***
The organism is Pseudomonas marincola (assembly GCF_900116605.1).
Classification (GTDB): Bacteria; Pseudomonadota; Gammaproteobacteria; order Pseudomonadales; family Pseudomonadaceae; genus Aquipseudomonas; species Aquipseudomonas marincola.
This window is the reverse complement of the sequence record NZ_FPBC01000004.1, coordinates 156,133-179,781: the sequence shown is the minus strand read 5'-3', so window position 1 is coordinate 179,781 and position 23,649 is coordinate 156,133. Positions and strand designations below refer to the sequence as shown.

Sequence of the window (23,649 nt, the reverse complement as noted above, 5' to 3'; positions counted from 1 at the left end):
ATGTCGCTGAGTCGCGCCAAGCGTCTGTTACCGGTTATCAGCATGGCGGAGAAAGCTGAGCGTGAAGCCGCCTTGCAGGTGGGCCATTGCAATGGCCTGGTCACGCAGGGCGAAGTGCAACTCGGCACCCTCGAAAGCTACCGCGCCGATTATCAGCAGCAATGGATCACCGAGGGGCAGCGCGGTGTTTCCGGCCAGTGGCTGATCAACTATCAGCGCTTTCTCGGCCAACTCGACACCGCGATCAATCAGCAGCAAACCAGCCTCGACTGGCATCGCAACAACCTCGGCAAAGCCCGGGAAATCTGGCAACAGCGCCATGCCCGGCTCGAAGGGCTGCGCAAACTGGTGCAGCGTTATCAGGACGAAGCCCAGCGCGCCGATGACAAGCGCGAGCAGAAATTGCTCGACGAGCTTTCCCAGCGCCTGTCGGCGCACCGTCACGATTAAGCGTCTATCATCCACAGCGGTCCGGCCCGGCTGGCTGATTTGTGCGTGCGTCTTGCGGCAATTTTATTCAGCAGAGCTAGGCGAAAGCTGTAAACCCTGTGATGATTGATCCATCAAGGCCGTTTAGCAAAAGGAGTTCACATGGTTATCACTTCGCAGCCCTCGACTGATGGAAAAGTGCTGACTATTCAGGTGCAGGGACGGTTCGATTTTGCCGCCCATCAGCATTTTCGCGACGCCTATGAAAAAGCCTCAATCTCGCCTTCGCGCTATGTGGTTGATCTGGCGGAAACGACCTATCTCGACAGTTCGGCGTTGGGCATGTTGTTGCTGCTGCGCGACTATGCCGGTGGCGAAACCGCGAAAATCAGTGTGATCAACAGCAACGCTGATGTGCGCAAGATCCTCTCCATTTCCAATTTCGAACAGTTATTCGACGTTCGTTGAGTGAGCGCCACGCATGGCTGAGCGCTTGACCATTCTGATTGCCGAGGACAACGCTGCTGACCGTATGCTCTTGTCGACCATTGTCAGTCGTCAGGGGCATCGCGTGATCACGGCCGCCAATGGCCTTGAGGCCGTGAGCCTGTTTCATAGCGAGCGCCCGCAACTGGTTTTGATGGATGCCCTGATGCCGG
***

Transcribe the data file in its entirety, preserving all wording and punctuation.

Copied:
The organism is Pseudomonas marincola (assembly GCF_900116605.1).
Classification (GTDB): Bacteria; Pseudomonadota; Gammaproteobacteria; order Pseudomonadales; family Pseudomonadaceae; genus Aquipseudomonas; species Aquipseudomonas marincola.
This window is the reverse complement of the sequence record NZ_FPBC01000004.1, coordinates 156,133-179,781: the sequence shown is the minus strand read 5'-3', so window position 1 is coordinate 179,781 and position 23,649 is coordinate 156,133. Positions and strand designations below refer to the sequence as shown.

Sequence of the window (23,649 nt, the reverse complement as noted above, 5' to 3'; positions counted from 1 at the left end):
ATGTCGCTGAGTCGCGCCAAGCGTCTGTTACCGGTTATCAGCATGGCGGAGAAAGCTGAGCGTGAAGCCGCCTTGCAGGTGGGCCATTGCAATGGCCTGGTCACGCAGGGCGAAGTGCAACTCGGCACCCTCGAAAGCTACCGCGCCGATTATCAGCAGCAATGGATCACCGAGGGGCAGCGCGGTGTTTCCGGCCAGTGGCTGATCAACTATCAGCGCTTTCTCGGCCAACTCGACACCGCGATCAATCAGCAGCAAACCAGCCTCGACTGGCATCGCAACAACCTCGGCAAAGCCCGGGAAATCTGGCAACAGCGCCATGCCCGGCTCGAAGGGCTGCGCAAACTGGTGCAGCGTTATCAGGACGAAGCCCAGCGCGCCGATGACAAGCGCGAGCAGAAATTGCTCGACGAGCTTTCCCAGCGCCTGTCGGCGCACCGTCACGATTAAGCGTCTATCATCCACAGCGGTCCGGCCCGGCTGGCTGATTTGTGCGTGCGTCTTGCGGCAATTTTATTCAGCAGAGCTAGGCGAAAGCTGTAAACCCTGTGATGATTGATCCATCAAGGCCGTTTAGCAAAAGGAGTTCACATGGTTATCACTTCGCAGCCCTCGACTGATGGAAAAGTGCTGACTATTCAGGTGCAGGGACGGTTCGATTTTGCCGCCCATCAGCATTTTCGCGACGCCTATGAAAAAGCCTCAATCTCGCCTTCGCGCTATGTGGTTGATCTGGCGGAAACGACCTATCTCGACAGTTCGGCGTTGGGCATGTTGTTGCTGCTGCGCGACTATGCCGGTGGCGAAACCGCGAAAATCAGTGTGATCAACAGCAACGCTGATGTGCGCAAGATCCTCTCCATTTCCAATTTCGAACAGTTATTCGACGTTCGTTGAGTGAGCGCCACGCATGGCTGAGCGCTTGACCATTCTGATTGCCGAGGACAACGCTGCTGACCGTATGCTCTTGTCGACCATTGTCAGTCGTCAGGGGCATCGCGTGATCACGGCCGCCAATGGCCTTGAGGCCGTGAGCCTGTTTCATAGCGAGCGCCCGCAACTGGTTTTGATGGATGCCCTGATGCCGG